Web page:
Tick-borne diseases on the rise
Ticks and tick-borne illnesses are found all over the U.S., and you can use these maps provided by the Centers for Disease Control and Prevention (CDC) to see which ticks are found in your area. Different types of ticks carry different viral and bacterial illnesses, so it’s important to know which ticks are near you. There are seven varieties of ticks in the U.S. alone, and they carry at least 10 different viral and bacterial pathogens.
The tragic death of an Indianapolis toddler earlier this month, likely from a tick-borne disease called Rocky Mountain spotted fever, has focused public attention on the fact that tick-borne diseases are on the rise. In fact, there have been five tick-borne diseases identified for the first time in the U.S. since 2009. (No one’s really sure why new tick-borne diseases are showing up so quickly, but it could be connected to the overall increase in the identification of new diseases in the last several decades.)
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One factor that’s increasing the rates of transmission of these diseases is the rising tick population. If have a yard or lawn, you may have noticed more ticks in recent years, and that’s a trend that’s being observed all over the country. Deer ticks, the carriers of Lyme disease, have been particularly plentiful.
One factor contributing to the increasing tick population is an increase in prey animal populations. Deer ticks feed primarily on deer and mice, populations that have been growing in recent years. One reason for this in the Northeastern US, where Lyme disease is most prevalent, is the lack of predators.
Larger predators that once hunted deer have been scarce for generations, and smaller predators that snack on mice like hawks, owls, and foxes have suffered from the loss of undisturbed forest habitats. Mice, on the other hand, are highly adaptable and live just as happily in abandoned structures and yards as they do in the forest. Any mouse that has been bitten by an infected tick then carries Lyme disease and spreads it to every new, uninfected tick that bites it.
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Many researchers also believe that rising global temperatures are allowing ticks populations to move northward and expanding the tick feeding season. There have even been recommendations to change Lyme disease awareness month from May to April, since the deer tick feeding season seems to be moving into earlier months.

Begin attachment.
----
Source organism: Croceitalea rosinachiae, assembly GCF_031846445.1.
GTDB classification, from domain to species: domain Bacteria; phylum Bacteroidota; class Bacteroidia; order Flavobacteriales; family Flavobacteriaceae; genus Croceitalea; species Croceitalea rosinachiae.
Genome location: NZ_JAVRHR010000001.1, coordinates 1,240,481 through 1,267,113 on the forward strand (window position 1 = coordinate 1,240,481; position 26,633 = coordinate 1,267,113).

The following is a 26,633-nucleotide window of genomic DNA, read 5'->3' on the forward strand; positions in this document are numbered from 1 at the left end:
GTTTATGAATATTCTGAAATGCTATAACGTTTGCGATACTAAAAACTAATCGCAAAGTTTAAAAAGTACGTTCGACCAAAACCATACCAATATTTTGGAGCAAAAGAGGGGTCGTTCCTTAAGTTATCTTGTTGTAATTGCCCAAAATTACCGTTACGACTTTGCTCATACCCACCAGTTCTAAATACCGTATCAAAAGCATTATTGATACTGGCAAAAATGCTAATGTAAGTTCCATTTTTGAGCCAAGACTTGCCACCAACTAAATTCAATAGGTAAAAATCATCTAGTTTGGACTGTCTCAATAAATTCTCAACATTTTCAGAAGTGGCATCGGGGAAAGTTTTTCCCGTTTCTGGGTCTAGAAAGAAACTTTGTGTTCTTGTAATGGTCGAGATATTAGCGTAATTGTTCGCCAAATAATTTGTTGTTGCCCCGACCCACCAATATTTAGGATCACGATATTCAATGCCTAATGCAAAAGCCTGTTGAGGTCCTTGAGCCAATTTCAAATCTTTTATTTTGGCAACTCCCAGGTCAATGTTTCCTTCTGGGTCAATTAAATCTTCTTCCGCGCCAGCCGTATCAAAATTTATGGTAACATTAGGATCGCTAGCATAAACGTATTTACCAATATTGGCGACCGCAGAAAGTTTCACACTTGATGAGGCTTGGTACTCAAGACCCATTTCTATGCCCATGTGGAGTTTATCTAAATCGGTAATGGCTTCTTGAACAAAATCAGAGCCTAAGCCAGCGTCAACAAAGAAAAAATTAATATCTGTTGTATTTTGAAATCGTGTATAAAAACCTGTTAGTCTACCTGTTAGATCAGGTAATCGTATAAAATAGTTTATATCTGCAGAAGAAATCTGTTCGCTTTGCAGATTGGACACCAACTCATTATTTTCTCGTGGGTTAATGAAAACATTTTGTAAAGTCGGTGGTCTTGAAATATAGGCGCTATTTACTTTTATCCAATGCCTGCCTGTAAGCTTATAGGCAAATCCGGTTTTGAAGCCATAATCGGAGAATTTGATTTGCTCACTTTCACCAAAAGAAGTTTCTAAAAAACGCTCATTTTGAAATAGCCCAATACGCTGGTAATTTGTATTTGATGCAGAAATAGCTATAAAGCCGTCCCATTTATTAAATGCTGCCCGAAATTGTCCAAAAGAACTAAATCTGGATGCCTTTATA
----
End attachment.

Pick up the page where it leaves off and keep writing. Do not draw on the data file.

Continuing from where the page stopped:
So, how do you stay safe?
Some tick-borne diseases are treatable, but prevention is the most effective response. Ticks won’t usually bite as soon as they come into contact with you, and if they can be removed before they’re embedded, they can’t make you sick. But even quick removal of an embedded tick can prevent some illnesses. For example, Lyme disease transmission can be prevented if a tick is removed within 24 hours.
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Most of us only remember to check ourselves for ticks if we’ve been hiking or visiting a state park, but experts recommend including a tick check in your daily routine if you live in a high risk area. Many tick bites occur after everyday activities like gardening or mowing the lawn. Favorite spots for ticks to bite include the groin area, under the arms, and behind the ears. The shower is a great place to check for ticks, and using a washcloth is usually enough to dislodge any that aren’t attached yet.
If you do remove an embedded tick, you can save it and get a good identification just in case you develop any unusual symptoms. Knowing which type of tick bit you can help doctors rule out specific diseases if you do get sick. If you see a doctor for symptoms like rash, fever, or headaches and know you’ve been bitten by a tick recently, always make sure to let your doctor know.
This article first appeared on AskDrManny.com.
Dr. Manny Alvarez serves as Fox News Channel’s senior managing health editor. He also serves as chairman of the department of obstetrics/gynecology and reproductive science at Hackensack University Medical Center in New Jersey. Click here for more information on Dr. Manny’s work with Hackensack University Medical Center. Visit AskDrManny.com for more.
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